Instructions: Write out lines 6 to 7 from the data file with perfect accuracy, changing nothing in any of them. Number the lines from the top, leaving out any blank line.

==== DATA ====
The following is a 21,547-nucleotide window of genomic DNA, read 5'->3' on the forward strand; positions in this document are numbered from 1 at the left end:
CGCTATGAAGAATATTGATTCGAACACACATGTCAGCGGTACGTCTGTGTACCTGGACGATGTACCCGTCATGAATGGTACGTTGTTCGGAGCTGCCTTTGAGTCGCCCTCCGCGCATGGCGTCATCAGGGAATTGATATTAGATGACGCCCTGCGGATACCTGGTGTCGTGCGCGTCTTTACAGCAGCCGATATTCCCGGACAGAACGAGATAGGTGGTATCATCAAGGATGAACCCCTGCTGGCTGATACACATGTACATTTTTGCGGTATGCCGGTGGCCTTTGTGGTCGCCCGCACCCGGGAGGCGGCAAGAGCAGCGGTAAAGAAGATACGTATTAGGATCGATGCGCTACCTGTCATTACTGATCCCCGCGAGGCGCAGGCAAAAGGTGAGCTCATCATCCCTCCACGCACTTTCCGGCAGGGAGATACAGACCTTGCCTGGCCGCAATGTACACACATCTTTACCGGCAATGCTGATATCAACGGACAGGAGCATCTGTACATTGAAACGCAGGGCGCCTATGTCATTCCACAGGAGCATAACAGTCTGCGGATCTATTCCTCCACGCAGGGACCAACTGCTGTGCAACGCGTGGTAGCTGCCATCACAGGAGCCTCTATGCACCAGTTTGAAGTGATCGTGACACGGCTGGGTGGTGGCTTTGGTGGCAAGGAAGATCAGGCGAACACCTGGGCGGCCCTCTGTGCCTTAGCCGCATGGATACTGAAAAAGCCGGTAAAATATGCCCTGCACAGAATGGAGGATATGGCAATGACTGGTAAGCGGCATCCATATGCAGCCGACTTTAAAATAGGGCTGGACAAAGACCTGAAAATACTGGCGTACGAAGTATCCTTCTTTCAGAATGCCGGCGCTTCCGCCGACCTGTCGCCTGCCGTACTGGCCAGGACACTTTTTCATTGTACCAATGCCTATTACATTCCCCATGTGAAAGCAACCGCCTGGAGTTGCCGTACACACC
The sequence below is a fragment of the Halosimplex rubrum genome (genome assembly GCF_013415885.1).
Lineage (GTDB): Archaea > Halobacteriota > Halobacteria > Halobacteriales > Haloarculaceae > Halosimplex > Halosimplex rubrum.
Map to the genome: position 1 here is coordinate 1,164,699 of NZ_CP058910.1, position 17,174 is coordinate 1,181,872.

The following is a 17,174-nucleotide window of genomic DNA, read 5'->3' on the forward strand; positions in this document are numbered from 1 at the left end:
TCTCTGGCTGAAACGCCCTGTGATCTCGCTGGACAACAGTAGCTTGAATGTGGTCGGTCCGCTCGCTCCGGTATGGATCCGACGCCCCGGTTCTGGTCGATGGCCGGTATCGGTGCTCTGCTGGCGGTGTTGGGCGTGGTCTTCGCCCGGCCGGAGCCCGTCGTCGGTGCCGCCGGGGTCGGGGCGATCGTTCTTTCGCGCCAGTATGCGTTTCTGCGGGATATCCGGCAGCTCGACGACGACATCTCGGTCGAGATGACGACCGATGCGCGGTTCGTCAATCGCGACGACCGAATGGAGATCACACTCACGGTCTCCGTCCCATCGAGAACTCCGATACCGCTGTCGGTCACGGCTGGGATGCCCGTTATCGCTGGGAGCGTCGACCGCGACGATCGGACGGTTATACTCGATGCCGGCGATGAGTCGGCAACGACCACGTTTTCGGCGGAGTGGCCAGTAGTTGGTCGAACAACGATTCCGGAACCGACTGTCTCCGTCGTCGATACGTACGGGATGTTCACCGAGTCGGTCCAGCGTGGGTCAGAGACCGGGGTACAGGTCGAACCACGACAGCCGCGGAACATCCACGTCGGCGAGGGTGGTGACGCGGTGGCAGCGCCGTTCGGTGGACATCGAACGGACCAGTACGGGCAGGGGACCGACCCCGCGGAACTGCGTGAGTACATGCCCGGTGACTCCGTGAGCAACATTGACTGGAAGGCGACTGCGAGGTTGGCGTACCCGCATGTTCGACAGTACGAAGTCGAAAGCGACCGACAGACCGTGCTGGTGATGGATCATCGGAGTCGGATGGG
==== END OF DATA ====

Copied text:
The following is a 17,174-nucleotide window of genomic DNA, read 5'->3' on the forward strand; positions in this document are numbered from 1 at the left end:
TCTCTGGCTGAAACGCCCTGTGATCTCGCTGGACAACAGTAGCTTGAATGTGGTCGGTCCGCTCGCTCCGGTATGGATCCGACGCCCCGGTTCTGGTCGATGGCCGGTATCGGTGCTCTGCTGGCGGTGTTGGGCGTGGTCTTCGCCCGGCCGGAGCCCGTCGTCGGTGCCGCCGGGGTCGGGGCGATCGTTCTTTCGCGCCAGTATGCGTTTCTGCGGGATATCCGGCAGCTCGACGACGACATCTCGGTCGAGATGACGACCGATGCGCGGTTCGTCAATCGCGACGACCGAATGGAGATCACACTCACGGTCTCCGTCCCATCGAGAACTCCGATACCGCTGTCGGTCACGGCTGGGATGCCCGTTATCGCTGGGAGCGTCGACCGCGACGATCGGACGGTTATACTCGATGCCGGCGATGAGTCGGCAACGACCACGTTTTCGGCGGAGTGGCCAGTAGTTGGTCGAACAACGATTCCGGAACCGACTGTCTCCGTCGTCGATACGTACGGGATGTTCACCGAGTCGGTCCAGCGTGGGTCAGAGACCGGGGTACAGGTCGAACCACGACAGCCGCGGAACATCCACGTCGGCGAGGGTGGTGACGCGGTGGCAGCGCCGTTCGGTGGACATCGAACGGACCAGTACGGGCAGGGGACCGACCCCGCGGAACTGCGTGAGTACATGCCCGGTGACTCCGTGAGCAACATTGACTGGAAGGCGACTGCGAGGTTGGCGTACCCGCATGTTCGACAGTACGAAGTCGAAAGCGACCGACAGACCGTGCTGGTGATGGATCATCGGAGTCGGATGGG